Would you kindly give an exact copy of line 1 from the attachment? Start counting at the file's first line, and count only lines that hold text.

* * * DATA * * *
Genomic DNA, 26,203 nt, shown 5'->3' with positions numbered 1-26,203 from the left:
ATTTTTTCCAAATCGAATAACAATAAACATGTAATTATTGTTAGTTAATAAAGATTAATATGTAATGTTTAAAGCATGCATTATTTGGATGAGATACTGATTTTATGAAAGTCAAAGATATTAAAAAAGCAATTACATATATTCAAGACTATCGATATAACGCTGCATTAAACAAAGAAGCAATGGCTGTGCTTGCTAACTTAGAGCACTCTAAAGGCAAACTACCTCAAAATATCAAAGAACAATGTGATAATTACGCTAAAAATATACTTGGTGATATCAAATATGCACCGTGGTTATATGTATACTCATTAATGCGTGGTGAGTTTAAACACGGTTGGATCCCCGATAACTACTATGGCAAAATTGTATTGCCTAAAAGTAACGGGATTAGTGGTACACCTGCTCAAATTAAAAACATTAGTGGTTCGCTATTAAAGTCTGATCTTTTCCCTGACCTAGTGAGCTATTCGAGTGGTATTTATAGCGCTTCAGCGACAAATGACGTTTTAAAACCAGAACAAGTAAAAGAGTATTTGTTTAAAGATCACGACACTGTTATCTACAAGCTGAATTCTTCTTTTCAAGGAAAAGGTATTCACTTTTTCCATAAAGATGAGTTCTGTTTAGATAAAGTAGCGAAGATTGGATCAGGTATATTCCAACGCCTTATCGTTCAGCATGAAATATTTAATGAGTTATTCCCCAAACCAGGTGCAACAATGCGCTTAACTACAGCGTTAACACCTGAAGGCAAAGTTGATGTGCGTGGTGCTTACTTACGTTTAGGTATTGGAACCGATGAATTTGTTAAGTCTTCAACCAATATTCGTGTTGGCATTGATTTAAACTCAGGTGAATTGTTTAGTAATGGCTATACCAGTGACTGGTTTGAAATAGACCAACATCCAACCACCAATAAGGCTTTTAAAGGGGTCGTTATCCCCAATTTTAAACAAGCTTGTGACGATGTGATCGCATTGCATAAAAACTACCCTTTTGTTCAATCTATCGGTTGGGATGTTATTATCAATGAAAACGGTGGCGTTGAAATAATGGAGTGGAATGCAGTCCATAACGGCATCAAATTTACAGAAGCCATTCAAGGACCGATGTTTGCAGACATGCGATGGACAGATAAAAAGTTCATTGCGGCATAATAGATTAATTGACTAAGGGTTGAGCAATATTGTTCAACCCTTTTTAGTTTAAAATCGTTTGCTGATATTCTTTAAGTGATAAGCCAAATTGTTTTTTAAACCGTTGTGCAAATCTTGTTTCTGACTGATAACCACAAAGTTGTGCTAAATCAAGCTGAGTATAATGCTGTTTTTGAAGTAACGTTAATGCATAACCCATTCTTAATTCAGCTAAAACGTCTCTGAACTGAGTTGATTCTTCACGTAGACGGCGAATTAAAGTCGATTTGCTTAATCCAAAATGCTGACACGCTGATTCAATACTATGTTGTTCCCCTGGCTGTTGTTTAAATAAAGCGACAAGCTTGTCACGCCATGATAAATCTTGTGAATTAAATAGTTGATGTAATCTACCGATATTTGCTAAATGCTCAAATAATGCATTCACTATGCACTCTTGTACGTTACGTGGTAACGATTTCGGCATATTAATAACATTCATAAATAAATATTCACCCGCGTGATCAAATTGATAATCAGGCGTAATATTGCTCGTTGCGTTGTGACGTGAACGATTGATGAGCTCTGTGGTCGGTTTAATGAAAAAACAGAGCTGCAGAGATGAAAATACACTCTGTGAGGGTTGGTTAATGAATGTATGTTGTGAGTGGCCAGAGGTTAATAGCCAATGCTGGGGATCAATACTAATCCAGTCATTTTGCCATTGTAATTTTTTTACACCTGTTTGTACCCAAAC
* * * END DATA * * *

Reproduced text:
Genomic DNA, 26,203 nt, shown 5'->3' with positions numbered 1-26,203 from the left: